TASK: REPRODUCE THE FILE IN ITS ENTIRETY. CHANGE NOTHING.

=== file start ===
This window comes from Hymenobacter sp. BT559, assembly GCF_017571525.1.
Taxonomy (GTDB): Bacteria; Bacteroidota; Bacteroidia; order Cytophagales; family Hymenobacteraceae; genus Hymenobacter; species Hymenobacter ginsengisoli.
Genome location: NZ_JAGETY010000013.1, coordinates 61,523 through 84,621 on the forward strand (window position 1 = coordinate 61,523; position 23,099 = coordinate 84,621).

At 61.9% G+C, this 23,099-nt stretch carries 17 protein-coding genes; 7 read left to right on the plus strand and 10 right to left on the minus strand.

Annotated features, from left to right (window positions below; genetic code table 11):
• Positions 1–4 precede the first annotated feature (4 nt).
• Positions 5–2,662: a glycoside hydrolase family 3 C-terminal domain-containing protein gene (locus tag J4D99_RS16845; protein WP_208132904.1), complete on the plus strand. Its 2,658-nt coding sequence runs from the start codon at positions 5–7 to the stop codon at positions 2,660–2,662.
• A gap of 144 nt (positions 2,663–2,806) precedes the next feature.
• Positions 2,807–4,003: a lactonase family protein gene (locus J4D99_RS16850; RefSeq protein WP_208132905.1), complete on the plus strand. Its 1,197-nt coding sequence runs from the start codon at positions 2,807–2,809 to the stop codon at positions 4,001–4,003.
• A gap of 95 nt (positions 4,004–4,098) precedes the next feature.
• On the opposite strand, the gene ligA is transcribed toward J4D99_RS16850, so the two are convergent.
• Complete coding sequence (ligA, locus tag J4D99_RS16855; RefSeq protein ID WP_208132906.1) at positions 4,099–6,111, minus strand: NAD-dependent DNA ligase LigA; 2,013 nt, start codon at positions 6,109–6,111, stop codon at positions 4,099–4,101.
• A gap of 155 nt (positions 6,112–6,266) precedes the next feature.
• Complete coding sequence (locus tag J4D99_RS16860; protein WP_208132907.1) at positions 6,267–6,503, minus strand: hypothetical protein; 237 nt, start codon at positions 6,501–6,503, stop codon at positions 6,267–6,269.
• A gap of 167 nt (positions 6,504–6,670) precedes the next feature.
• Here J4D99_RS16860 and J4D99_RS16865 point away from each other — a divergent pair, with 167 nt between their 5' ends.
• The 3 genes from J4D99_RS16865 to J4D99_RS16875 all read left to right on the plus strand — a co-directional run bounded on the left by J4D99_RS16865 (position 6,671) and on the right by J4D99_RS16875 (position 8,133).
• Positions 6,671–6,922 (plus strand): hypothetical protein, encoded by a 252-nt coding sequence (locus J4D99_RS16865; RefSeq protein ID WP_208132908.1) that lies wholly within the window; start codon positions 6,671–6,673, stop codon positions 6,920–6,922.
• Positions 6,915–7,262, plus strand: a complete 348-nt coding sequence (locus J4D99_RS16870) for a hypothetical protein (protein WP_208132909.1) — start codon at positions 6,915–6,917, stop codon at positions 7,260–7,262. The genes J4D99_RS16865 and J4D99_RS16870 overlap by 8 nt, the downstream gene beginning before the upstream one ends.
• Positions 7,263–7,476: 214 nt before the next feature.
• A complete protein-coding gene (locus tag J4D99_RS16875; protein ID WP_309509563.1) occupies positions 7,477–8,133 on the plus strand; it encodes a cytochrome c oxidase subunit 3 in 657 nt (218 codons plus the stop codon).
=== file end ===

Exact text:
This window comes from Hymenobacter sp. BT559, assembly GCF_017571525.1.
Taxonomy (GTDB): Bacteria; Bacteroidota; Bacteroidia; order Cytophagales; family Hymenobacteraceae; genus Hymenobacter; species Hymenobacter ginsengisoli.
Genome location: NZ_JAGETY010000013.1, coordinates 61,523 through 84,621 on the forward strand (window position 1 = coordinate 61,523; position 23,099 = coordinate 84,621).

At 61.9% G+C, this 23,099-nt stretch carries 17 protein-coding genes; 7 read left to right on the plus strand and 10 right to left on the minus strand.

Annotated features, from left to right (window positions below; genetic code table 11):
• Positions 1–4 precede the first annotated feature (4 nt).
• Positions 5–2,662: a glycoside hydrolase family 3 C-terminal domain-containing protein gene (locus tag J4D99_RS16845; protein WP_208132904.1), complete on the plus strand. Its 2,658-nt coding sequence runs from the start codon at positions 5–7 to the stop codon at positions 2,660–2,662.
• A gap of 144 nt (positions 2,663–2,806) precedes the next feature.
• Positions 2,807–4,003: a lactonase family protein gene (locus J4D99_RS16850; RefSeq protein WP_208132905.1), complete on the plus strand. Its 1,197-nt coding sequence runs from the start codon at positions 2,807–2,809 to the stop codon at positions 4,001–4,003.
• A gap of 95 nt (positions 4,004–4,098) precedes the next feature.
• On the opposite strand, the gene ligA is transcribed toward J4D99_RS16850, so the two are convergent.
• Complete coding sequence (ligA, locus tag J4D99_RS16855; RefSeq protein ID WP_208132906.1) at positions 4,099–6,111, minus strand: NAD-dependent DNA ligase LigA; 2,013 nt, start codon at positions 6,109–6,111, stop codon at positions 4,099–4,101.
• A gap of 155 nt (positions 6,112–6,266) precedes the next feature.
• Complete coding sequence (locus tag J4D99_RS16860; protein WP_208132907.1) at positions 6,267–6,503, minus strand: hypothetical protein; 237 nt, start codon at positions 6,501–6,503, stop codon at positions 6,267–6,269.
• A gap of 167 nt (positions 6,504–6,670) precedes the next feature.
• Here J4D99_RS16860 and J4D99_RS16865 point away from each other — a divergent pair, with 167 nt between their 5' ends.
• The 3 genes from J4D99_RS16865 to J4D99_RS16875 all read left to right on the plus strand — a co-directional run bounded on the left by J4D99_RS16865 (position 6,671) and on the right by J4D99_RS16875 (position 8,133).
• Positions 6,671–6,922 (plus strand): hypothetical protein, encoded by a 252-nt coding sequence (locus J4D99_RS16865; RefSeq protein ID WP_208132908.1) that lies wholly within the window; start codon positions 6,671–6,673, stop codon positions 6,920–6,922.
• Positions 6,915–7,262, plus strand: a complete 348-nt coding sequence (locus J4D99_RS16870) for a hypothetical protein (protein WP_208132909.1) — start codon at positions 6,915–6,917, stop codon at positions 7,260–7,262. The genes J4D99_RS16865 and J4D99_RS16870 overlap by 8 nt, the downstream gene beginning before the upstream one ends.
• Positions 7,263–7,476: 214 nt before the next feature.
• A complete protein-coding gene (locus tag J4D99_RS16875; protein ID WP_309509563.1) occupies positions 7,477–8,133 on the plus strand; it encodes a cytochrome c oxidase subunit 3 in 657 nt (218 codons plus the stop codon).